I’m grateful to the many people who shared their stories with me. To sum up, I say: “Trust is everything. Tell stories to build your shared vision and values. Donors give where they have connections, and they are most familiar with their local church. Don’t treat donors like cows who are expected to give without knowing why they should give. Instead, treat donors like horses, with whom you need to cultivate a relationship and point towards the finish line of a common goal. Don’t assume donors know how to give or know what you do. Practise what you preach on gratitude. Christians give in grateful response to God’s grace, so say thank you.”
In these fearful times, building trust, telling stories of God’s goodness and being grateful are more than merely fundraising advice. When we are grateful, we loosen our grip and our fear recedes. We recognize God’s grace given to us and realize we can always afford to be generous.
1. What motivates you to contribute to the church? Do younger people have different motivations and giving patterns than older people? When do you hear stories about what the church does with your donations? What is today’s attitude toward tithing?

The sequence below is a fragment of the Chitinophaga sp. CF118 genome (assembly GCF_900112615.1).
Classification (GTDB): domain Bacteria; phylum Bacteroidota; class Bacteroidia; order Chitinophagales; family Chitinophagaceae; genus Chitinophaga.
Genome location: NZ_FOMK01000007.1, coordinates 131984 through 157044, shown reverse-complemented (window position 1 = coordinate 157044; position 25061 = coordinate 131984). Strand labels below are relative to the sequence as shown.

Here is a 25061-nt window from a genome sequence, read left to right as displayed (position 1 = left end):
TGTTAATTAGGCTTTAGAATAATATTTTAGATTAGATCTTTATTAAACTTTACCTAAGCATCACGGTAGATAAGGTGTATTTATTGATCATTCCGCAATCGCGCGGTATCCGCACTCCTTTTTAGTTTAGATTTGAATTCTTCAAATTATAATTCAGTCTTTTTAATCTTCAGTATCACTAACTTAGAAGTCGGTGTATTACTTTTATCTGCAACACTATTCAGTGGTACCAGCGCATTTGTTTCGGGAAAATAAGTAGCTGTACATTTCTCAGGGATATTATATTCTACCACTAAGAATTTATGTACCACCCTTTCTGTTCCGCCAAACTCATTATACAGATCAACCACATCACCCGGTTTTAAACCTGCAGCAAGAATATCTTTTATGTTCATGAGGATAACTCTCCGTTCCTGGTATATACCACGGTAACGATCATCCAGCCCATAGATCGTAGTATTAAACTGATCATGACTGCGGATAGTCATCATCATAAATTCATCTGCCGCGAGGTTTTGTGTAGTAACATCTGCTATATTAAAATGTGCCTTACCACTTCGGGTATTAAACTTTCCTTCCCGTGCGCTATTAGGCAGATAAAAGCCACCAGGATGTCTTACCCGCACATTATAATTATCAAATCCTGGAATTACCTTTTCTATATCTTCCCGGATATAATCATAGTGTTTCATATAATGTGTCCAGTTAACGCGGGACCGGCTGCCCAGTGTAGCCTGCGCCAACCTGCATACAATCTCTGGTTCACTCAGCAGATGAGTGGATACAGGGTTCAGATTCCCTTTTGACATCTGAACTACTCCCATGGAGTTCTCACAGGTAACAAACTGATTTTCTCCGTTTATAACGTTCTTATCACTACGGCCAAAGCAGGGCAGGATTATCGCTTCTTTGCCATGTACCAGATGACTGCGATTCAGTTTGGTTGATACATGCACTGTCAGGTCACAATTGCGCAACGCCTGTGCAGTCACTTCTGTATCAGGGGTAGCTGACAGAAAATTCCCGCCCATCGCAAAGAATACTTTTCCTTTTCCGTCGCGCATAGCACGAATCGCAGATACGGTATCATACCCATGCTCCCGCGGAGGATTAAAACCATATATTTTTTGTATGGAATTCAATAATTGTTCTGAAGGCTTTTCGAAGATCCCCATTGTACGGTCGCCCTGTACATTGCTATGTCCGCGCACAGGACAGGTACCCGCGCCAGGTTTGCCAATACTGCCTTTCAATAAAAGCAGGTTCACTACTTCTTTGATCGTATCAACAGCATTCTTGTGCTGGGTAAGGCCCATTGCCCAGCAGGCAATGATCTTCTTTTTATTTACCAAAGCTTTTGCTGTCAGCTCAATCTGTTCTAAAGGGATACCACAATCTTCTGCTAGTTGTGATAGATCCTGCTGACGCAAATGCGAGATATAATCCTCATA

2. Lori Guenther Reesor talks about treating donors like cows or like horses. What does it mean to treat a donor like a cow? Should members of the church regard giving as an obligation? Do you agree that levels of trust in the local and broader church are declining?
3. How do you decide which charities or church agencies you will support? Is giving to the church a top priority? What about church-related agencies? Should your congregation do more to train its people in charitable giving? Should congregations do a better job of thanking their donors?
4. Reesor says that communicating with donors and telling stories of how a charity makes a difference are not luxuries—but duties—of charities so donors can share in the vision. Do you agree? What is the most effective way to tell these stories?
—By Barb Draper